Shapiro wrote in a note that the number of claims indicates that net job reductions by employers could top 400,000 this month, up from 240,000 in October, when the unemployment rate reached 6.5 percent. Companies have cut 1.2 million jobs so far this year.

Many economists expect unemployment to reach 7 percent by early next year and 8 percent by the end of 2009. Last year the rate averaged 4.6 percent.

The Federal Reserve on Wednesday released projections that the jobless rate will climb to between 7.1 percent and 7.6 percent next year, according to documents from the Fed's Oct. 29 closed-door deliberations on interest rate policy.

Initial claims have been driven higher in the past several months by a slowing economy hit by the financial crisis, and cutbacks in consumer and business spending.

Economists consider jobless claims a timely, if volatile, indication of how rapidly companies are laying off workers. Employees who quit or are fired for cause are not eligible for benefits.

Companies from a wide range of sectors have announced layoffs recently, including Citigroup Inc., Union Pacific Corp., Boeing Co., Wyeth, Sun Microsystems Inc., and poultry maker Pilgrim's Pride Corp.

Bankers Shakedown G20

Bankers Shakedown G20

By Michael Hudson

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The financial press has been negligent in reporting how last week’s two top financial stories are linked: first, the testimony by Treasury Secretary Henry Paulson and his evasive Interim Assistant Secretary Neel Kashkari defending why they followed a completely different giveaway plan to the banks (their own Wall Street constituency) than what Congress authorized; and second, the G-20 standoff among the world’s leading finance ministers this weekend.

The dollar glut is one of the key factors that has aggravated the junk-mortgage problem in recent years. Looking forward, if foreign countries are no longer to invest their dollar inflows in Fannie Mae, Freddie Mac and toxic packaged mortgage derivatives, what are they to do with these dollars? The U.S. Government refuses to let foreign government funds acquire anything but financial junk such as the plunging Citibank shares that Arab oil sheikhs have bought.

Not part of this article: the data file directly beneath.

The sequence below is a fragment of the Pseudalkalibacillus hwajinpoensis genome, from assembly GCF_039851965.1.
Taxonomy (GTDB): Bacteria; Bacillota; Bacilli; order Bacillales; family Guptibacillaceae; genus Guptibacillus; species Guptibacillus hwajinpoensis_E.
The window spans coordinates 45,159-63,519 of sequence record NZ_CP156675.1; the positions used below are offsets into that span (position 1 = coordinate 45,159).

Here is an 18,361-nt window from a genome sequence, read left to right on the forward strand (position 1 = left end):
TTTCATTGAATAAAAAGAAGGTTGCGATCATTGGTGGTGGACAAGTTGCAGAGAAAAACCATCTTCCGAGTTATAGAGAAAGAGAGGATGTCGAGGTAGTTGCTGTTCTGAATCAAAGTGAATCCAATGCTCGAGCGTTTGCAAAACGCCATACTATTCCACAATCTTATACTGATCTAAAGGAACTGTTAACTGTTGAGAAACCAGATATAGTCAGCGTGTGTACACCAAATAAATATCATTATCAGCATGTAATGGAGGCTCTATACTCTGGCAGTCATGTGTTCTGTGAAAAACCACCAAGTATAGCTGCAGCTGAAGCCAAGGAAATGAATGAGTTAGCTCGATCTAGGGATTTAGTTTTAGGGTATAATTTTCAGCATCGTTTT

Here’s the problem that faced global finance ministers this weekend: The U.S. payments deficit has been pumping excess dollars into foreign economies, whose recipients have turned them over to their central banks. These central banks have saved their currencies from rising (and thus losing foreign markets by making their exports more expensive) by buying Treasury bonds so as to support the dollar’s exchange rate by recycling their dollar inflows back to the United States – enough to finance most of our federal budget deficit, and indeed much of Fannie Mae’s mortgage lending as well.

Mr. Bush for his part would like to shape the global financial system so that foreign economies continue giving the United States a free lunch. U.S. officials control the International Monetary Fund and World Bank and use these institutions to impose neoliberal privatization policies on foreign countries, thereby destroying the post-Soviet economies, Australia and New Zealand since the 1990s, just as they destroyed Third World economies from the 1960s through the ’80s. That’s why, until last month, the IMF had lost its clients and was almost universally shunned. French President Nicolas Sarkozy led foreign calls for a “new Bretton Woods,” by which he meant not just an upgrading of U.S. dollar hegemony but a different world order – more regulated with a fairer quid pro quo. And as the Financial Times reported: “Spain’s governing Socialist party summed up the heady mood in some parts of Europe in an internal document, seen by El Mundo, that identified the summit as a moment of historic change. ‘The origins of this crisis lie in neoliberal and neoconservative ideology,’ it said.”